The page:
* GrainCorp agrees to $3.1 bln takeover by ADM
* Deal must be approved by Chinese regulators
* Includes extra dividend payments if approval delayed
* Bolsters ADM against rivals Bunge and Cargill
By Jane Wardell and Colin Packham
SYDNEY, April 26 Australia's GrainCorp Ltd
and U.S. suitor Archer Daniels Midland Co are
hunkering down for a long wait for Chinese regulatory approval
after agreeing a A$3.0 billion ($3.1 billion) takeover deal on
In a sign of China's growing scrutiny of global M&A deals,
GrainCorp and ADM have tailored the deal to include an extra
payment for shareholders from October to reflect an expected
delay in approval from China's Ministry of Commerce.
"(Chinese approvals) tend to drag on longer than we would
normally expect in the marketplace," Chairman Don Taylor told
reporters, adding he expected the deal to close this year, but
acknowledging it could take up to eight months.
Graincorp's board, which rejected two earlier offers from
ADM during a six-month courtship, backed a revised A$13.20 a
share deal that included A$1.00 a share in dividends, ceding
control of Australia's largest independent grains handler.
The takeover is the latest move in the rapid consolidation
of the global grains sector amid intense competition to feed
fast-developing countries, and boosts ADM's international
Recent commodity takeovers have faced delays and tough
conditions from Chinese regulators, underscoring Beijing's
anxiety over food security.
China took several months to approve Glencore International
Plc's C$6 billion ($6 billion) purchase of Canadian
grain handler Viterra Inc, and this week imposed stiff
conditions on Japanese trading house Marubeni Corp's
$5.6 billion purchase of U.S. grain merchant Gavilon in a deal
that was held up for months.
GrainCorp appeared not expect punishing conditions to be
imposed on the deal with ADM as it had agreed in advance of
regulatory approval, said Rebecca Maslen-Stannage, a mergers and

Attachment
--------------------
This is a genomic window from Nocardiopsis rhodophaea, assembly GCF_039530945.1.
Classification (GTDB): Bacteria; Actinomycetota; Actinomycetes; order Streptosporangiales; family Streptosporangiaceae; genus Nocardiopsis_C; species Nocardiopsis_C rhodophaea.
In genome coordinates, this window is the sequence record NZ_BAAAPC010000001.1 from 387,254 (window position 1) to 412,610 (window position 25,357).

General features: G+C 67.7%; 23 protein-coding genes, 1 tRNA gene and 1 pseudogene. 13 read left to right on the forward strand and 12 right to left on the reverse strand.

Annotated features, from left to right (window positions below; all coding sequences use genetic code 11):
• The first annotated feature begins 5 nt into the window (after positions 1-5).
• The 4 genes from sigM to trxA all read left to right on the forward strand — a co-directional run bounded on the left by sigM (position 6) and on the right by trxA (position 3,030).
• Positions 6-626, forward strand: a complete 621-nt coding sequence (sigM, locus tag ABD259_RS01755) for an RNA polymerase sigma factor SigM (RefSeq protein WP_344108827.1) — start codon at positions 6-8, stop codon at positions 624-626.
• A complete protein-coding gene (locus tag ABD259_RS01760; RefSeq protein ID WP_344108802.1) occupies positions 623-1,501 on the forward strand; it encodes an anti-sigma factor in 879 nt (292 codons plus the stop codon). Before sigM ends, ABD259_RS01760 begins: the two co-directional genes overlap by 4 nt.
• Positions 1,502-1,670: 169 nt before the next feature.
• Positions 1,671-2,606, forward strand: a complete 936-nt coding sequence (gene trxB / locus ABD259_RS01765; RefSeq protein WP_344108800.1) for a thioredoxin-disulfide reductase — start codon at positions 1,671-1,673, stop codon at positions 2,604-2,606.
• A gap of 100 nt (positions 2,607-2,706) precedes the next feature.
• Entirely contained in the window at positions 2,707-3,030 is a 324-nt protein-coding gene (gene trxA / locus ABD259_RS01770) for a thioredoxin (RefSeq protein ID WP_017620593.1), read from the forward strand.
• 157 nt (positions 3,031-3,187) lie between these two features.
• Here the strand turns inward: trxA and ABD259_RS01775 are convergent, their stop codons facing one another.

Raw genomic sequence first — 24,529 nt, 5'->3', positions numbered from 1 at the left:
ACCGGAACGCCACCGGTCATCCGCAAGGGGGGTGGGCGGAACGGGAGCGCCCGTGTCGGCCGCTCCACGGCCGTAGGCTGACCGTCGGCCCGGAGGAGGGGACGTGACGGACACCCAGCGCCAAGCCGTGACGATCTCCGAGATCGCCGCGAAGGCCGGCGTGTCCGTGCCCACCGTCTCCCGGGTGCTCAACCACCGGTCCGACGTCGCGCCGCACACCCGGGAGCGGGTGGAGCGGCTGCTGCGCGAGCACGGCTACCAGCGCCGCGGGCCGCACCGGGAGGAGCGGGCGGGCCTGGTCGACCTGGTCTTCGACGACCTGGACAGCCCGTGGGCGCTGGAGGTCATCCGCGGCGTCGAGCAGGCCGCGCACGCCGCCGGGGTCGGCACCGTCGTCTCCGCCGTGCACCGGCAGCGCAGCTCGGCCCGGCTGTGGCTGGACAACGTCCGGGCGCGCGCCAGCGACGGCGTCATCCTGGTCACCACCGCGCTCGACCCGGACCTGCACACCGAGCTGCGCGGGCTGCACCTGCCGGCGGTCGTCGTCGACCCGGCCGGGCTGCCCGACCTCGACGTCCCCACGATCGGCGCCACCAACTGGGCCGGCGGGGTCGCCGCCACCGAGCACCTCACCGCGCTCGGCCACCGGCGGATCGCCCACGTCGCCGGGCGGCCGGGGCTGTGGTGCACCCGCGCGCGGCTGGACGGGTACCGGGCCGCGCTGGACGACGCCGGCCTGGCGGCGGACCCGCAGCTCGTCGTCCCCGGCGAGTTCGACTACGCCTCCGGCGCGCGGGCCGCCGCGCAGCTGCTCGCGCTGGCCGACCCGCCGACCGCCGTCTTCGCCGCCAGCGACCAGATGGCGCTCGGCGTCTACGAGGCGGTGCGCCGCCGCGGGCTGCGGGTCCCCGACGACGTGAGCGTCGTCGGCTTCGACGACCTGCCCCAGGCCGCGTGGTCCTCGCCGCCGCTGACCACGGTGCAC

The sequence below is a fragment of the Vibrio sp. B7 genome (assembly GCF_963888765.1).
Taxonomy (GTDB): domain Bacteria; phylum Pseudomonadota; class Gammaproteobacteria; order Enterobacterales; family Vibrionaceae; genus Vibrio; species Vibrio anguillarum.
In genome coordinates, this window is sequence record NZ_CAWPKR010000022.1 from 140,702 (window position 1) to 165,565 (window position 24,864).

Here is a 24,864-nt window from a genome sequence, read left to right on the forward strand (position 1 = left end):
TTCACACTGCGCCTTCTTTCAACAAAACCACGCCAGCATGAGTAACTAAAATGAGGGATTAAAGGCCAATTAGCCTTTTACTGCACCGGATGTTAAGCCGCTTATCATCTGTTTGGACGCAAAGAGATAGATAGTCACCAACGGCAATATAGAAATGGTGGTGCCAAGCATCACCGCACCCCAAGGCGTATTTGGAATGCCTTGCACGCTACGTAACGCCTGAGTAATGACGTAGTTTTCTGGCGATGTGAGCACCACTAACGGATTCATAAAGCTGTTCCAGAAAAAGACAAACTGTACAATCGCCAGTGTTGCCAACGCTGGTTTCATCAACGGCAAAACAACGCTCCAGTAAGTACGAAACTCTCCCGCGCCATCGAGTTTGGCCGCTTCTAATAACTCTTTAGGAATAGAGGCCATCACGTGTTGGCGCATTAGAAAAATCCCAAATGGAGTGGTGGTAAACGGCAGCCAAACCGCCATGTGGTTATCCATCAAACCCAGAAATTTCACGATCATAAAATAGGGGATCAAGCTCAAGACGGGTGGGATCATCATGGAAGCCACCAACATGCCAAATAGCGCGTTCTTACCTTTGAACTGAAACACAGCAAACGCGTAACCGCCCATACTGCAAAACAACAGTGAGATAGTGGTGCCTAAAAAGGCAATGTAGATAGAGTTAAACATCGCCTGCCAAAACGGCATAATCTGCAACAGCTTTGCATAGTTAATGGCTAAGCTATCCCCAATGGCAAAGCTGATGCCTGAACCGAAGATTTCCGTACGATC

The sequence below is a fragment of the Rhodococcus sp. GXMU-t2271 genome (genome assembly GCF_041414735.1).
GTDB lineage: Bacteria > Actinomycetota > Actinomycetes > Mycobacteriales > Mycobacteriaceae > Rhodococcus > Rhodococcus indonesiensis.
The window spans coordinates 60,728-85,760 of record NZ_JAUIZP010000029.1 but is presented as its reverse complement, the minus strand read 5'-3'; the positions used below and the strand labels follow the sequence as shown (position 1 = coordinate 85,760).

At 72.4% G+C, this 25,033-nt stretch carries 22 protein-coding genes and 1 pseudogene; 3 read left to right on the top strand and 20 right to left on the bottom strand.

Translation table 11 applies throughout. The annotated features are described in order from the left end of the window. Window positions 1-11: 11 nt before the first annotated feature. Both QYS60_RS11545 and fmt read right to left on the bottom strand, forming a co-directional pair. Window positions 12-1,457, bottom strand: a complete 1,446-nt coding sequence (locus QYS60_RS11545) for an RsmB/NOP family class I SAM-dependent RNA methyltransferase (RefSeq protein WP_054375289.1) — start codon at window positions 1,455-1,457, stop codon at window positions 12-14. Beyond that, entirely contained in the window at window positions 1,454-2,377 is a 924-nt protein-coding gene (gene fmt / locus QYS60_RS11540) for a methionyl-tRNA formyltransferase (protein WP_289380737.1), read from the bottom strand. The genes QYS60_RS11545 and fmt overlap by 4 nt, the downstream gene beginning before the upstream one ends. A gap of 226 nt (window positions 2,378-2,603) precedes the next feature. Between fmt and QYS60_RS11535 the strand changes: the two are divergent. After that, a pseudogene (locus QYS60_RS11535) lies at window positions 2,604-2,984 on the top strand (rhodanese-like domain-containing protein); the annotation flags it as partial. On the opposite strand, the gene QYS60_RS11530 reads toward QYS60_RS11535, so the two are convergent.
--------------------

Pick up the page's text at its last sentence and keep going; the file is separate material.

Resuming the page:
acquisition lawyer at Herbert Smith Freehills in Sydney.
However, the inclusion of an extra dividend of 3.5 cents per
share a month from October if regulatory approvals lagged beyond
the start of that month anticipated the possibility of delays.
"Target companies have been looking very hard at what
protection they can get from both the time it takes for approval
and the risk of conditionality," Maslen-Stannage said.
"This addresses the time element in a way we haven't seen
previously," she added.
The world's biggest wheat producer and consumer, China is
increasingly looking to the import market to fill a domestic
shortfall in the supply of high-quality grains and to build
China's wheat imports are expected to climb to 3.2 million
tonnes in the year to June, 2013, compared with 2.9 million
tonnes a year ago and 927,000 tonnes in 2010/11, according to
the U.S. Department of Agriculture.
ADM supplies 12-17 percent of China's total soybean imports,
according to estimates by traders, and has a stake in a soybean
processing business owned by Wilmar International Ltd.
It also supplies corn and other food products.
Graincorp has an edible oils facility in China.
ADM -- one of the four "ABCD" firms that have dominated the
global agricultural business for decades -- is more U.S.-focused
than rivals Cargill, Bunge and Louis Dreyfus.
The U.S. giant was attracted to GrainCorp's dominant
position on Australia's east coast, where it operates seven of
the eight bulk grain elevators, handling up to 60 percent of the
region's wheat, barley, canola, chickpea and sorghum crops.
The deal makes ADM a "little more rounded on the world front
to line themselves up better" with rivals Bunge and Cargill,
said Jason Britt, president of Central States Commodities in
Shares in GrainCorp shares jumped 8 percent to a record high
of $12.83 on Friday.
"Not only did GrainCorp get an attractive takeover price,
but shareholders are essentially being paid to hang around until
regulatory approval has been granted," said Belinda Moore,
senior analyst at RBS Morgans.
ADM was advised by Citi and Barclays, while
Credit Suisse and Greenhill advised GrainCorp.